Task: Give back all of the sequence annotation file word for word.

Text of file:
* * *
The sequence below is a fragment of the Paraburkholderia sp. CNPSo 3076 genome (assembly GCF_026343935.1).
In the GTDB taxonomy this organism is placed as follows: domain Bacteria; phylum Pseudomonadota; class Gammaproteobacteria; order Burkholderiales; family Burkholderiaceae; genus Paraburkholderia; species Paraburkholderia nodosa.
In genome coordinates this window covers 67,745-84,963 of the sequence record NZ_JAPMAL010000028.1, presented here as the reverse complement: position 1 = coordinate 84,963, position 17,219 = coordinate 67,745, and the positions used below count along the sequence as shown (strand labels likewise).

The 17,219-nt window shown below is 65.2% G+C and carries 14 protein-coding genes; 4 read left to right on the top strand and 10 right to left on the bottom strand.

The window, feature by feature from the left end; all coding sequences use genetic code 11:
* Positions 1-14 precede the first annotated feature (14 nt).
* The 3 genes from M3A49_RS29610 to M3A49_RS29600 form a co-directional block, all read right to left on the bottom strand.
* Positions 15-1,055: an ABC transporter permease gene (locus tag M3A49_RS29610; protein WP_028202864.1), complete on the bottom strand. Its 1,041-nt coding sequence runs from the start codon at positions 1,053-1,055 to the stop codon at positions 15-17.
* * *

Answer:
The sequence below is a fragment of the Paraburkholderia sp. CNPSo 3076 genome (assembly GCF_026343935.1).
In the GTDB taxonomy this organism is placed as follows: domain Bacteria; phylum Pseudomonadota; class Gammaproteobacteria; order Burkholderiales; family Burkholderiaceae; genus Paraburkholderia; species Paraburkholderia nodosa.
In genome coordinates this window covers 67,745-84,963 of the sequence record NZ_JAPMAL010000028.1, presented here as the reverse complement: position 1 = coordinate 84,963, position 17,219 = coordinate 67,745, and the positions used below count along the sequence as shown (strand labels likewise).

The 17,219-nt window shown below is 65.2% G+C and carries 14 protein-coding genes; 4 read left to right on the top strand and 10 right to left on the bottom strand.

The window, feature by feature from the left end; all coding sequences use genetic code 11:
* Positions 1-14 precede the first annotated feature (14 nt).
* The 3 genes from M3A49_RS29610 to M3A49_RS29600 form a co-directional block, all read right to left on the bottom strand.
* Positions 15-1,055: an ABC transporter permease gene (locus tag M3A49_RS29610; protein WP_028202864.1), complete on the bottom strand. Its 1,041-nt coding sequence runs from the start codon at positions 1,053-1,055 to the stop codon at positions 15-17.